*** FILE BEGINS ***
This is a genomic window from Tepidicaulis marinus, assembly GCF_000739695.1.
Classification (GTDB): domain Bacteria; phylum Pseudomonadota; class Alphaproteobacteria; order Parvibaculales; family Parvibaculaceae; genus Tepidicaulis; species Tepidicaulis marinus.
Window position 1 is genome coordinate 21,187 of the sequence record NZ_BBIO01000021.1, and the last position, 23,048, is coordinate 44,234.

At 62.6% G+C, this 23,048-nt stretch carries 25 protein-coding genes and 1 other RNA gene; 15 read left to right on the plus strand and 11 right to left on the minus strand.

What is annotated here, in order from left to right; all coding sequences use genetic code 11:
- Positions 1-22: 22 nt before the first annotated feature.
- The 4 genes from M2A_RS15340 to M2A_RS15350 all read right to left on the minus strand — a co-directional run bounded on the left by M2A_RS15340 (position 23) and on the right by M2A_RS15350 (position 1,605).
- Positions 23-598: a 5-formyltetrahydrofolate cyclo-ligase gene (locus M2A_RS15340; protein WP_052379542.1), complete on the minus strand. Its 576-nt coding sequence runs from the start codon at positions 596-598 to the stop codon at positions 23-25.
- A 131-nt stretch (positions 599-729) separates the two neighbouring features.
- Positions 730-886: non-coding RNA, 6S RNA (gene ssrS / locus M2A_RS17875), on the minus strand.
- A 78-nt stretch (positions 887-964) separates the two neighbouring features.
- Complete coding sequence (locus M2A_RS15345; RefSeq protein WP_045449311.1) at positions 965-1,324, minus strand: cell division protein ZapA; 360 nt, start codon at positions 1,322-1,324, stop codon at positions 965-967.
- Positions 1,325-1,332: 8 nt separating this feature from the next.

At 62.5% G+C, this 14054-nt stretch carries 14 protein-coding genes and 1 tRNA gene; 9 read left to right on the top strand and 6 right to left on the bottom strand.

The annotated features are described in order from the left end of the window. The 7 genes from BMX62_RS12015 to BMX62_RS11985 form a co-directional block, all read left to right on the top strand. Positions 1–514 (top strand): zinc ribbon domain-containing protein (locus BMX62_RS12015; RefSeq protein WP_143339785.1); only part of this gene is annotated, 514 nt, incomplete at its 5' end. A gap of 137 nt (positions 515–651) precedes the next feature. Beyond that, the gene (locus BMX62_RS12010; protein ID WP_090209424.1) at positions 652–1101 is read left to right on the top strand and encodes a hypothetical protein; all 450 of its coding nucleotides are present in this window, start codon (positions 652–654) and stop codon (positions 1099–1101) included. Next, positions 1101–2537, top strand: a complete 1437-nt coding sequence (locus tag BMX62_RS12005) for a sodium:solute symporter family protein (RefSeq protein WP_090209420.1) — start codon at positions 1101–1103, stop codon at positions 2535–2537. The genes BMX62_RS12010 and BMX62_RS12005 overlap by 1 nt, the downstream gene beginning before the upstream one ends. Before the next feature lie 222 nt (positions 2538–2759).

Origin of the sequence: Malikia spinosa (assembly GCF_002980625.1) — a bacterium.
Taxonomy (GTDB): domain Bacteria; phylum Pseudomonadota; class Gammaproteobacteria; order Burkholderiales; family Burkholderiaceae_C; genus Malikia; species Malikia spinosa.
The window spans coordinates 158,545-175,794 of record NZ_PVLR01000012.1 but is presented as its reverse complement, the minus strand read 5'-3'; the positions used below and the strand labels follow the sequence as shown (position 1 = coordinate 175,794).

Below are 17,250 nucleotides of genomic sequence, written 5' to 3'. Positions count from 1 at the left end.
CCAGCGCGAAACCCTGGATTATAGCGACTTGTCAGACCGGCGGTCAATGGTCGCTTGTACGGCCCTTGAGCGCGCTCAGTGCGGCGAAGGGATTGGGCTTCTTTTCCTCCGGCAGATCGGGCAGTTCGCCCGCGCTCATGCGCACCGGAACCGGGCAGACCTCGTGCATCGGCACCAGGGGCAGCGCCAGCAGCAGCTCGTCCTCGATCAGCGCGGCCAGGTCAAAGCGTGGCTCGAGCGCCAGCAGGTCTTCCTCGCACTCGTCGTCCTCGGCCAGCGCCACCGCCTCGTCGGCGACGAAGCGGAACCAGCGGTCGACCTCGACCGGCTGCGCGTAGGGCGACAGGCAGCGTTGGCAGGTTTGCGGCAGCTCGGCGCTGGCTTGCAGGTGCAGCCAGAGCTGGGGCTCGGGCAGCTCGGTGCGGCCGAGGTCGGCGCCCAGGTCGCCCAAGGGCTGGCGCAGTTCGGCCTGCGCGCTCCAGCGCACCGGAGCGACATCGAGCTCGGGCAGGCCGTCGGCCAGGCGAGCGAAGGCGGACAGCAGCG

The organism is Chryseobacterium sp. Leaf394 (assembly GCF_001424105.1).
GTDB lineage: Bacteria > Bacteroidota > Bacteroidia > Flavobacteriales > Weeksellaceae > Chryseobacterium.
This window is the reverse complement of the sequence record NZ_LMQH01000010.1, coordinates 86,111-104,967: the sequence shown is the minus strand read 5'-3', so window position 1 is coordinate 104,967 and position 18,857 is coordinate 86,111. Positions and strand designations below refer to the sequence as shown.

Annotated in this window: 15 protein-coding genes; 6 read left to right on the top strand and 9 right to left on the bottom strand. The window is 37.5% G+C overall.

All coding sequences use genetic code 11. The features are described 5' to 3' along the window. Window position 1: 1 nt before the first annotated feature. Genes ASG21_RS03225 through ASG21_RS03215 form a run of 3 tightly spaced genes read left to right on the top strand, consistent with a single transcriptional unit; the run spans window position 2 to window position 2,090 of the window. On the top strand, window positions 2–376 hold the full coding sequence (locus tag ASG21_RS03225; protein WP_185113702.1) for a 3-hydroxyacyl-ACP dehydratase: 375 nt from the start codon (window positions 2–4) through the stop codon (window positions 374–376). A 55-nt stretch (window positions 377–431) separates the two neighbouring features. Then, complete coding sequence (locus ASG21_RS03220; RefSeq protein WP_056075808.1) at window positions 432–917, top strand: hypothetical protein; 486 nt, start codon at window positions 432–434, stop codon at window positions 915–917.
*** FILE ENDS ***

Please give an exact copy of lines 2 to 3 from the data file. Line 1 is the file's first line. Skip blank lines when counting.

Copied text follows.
Classification (GTDB): domain Bacteria; phylum Pseudomonadota; class Alphaproteobacteria; order Parvibaculales; family Parvibaculaceae; genus Tepidicaulis; species Tepidicaulis marinus.
Window position 1 is genome coordinate 21,187 of the sequence record NZ_BBIO01000021.1, and the last position, 23,048, is coordinate 44,234.